Monday, October 16, 2006

Grammer-B-Gon

I'll be upfront with you. Sometimes I’m a grammar nerd. I mean, I’m not perfect. I do occasionally end my sentences with a preposition. Or maybe I start a sentence with a conjunction. But for the most part, I identify dependant clauses. I properly set up my indirect appositives. Even using a gerund is commonplace for me. But one thing that has been bugging me lately is corporations intentionally misspelling words.

I recently noticed a bottle of weed killer in my mom’s garage. The name of this product is Weed-B-Gon. Just the name of this bottle pisses me off. Doesn’t it piss you off, too? It pisses me off. First, it is misspelled. Second, it is hyphenated to make a single word. Actually, it is an attempt at smashing a full sentence into a single word. A better attempt at this would be “Weeds-will-be-gone.” Or “Kill-weeds-with-this-chemical-spray.”



I am trying to find the reason for the improper spelling and hyphenation of this product. Are they marketing to illiterate yard workers? Do complete sentences turn away consumers? Is there research that proves that hyphens increase sales volume? Are they trying to piss of grammar nerd bloggers with journalism degrees?

Another example is Toys”R”Us. I can’t even type the name of the store, because my keyboard does not have a backwards R key. (Dammit, where is the backwards R? Control-function-F4? Nope. I give up.)



Like Weed-B-Gon, Toys”R”Us likes to mash an incomplete and incorrect sentence into a single word, this time using quotation marks. Just in case you were wondering, it should be Toys”Are”We. I wonder if there is a study that proves how many cases of dyslexia are even partially influenced from that damn backwards R. I know that it set me back a month or two in Forth”Grad”English”Klass.

In conclusion, just name your company or product with a short name. Maybe just a word, maybe two. People will figure out what kind of product your selling. The first word in Toys”R”Us is toys. We get it; you sell toys. Weed-B-Gon is in a similar shaped bottle (with the handle and the pump-spray nozzle) and on the same shelf in the garden section as all the other weed killers.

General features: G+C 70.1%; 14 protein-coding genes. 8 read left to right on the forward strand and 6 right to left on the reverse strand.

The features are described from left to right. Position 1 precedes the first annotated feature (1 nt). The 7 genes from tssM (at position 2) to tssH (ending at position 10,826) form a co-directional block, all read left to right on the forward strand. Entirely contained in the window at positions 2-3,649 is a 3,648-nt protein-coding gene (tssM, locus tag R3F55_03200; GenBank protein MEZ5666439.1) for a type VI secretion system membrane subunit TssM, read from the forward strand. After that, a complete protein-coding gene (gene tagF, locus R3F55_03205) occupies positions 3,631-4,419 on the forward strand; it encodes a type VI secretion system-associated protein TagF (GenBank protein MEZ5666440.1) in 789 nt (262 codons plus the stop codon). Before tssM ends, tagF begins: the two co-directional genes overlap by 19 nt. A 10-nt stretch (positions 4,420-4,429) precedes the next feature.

And please, if you do need to have a long name, take a look at the positive example executed by the fine folks at "I Can’t Believe It’s Not Butter!"



Footnote: Geoffrey the Giraffe, I do not like the way you spell your name. I'm more of a "Jeff" fan than a "Geoff" fan. I feel like I should pronounce your name "Gee-off." We can work through this in the meantime. I'm a Giraffe. You're a Giraffe. It's cool. But be warned, if I see you on the street and I'm with people I know, I will not talk to you.

4 comments:

James Wood said...

I wholeheartedly agree. I also hate the intentional misspelling in order to produce alliteration (e.g. Kids Korner).

There are some companies that get it. "Nike" - named after the Greek god of victory. Or "Starbucks" making reference to Moby Dick. Instead of crappy hyphenated-sentence-word-mash-ups, companies can be successful with intelligent references to mythology or literature.

J-Mon said...

See i think more people should go with the GE-OFF spelling of the name... but thats just me.

You are both Giraffes... and that is cool. I think you two would make good friends... you like toys he likes toys... you eat paste, he eats paste... its a match made in heaven

AH said...

Paging Kellee Weinhold.

The Mysterious Mike Houston said...

put your money where your typing fingers are mister funny capitalization GiRRAFFe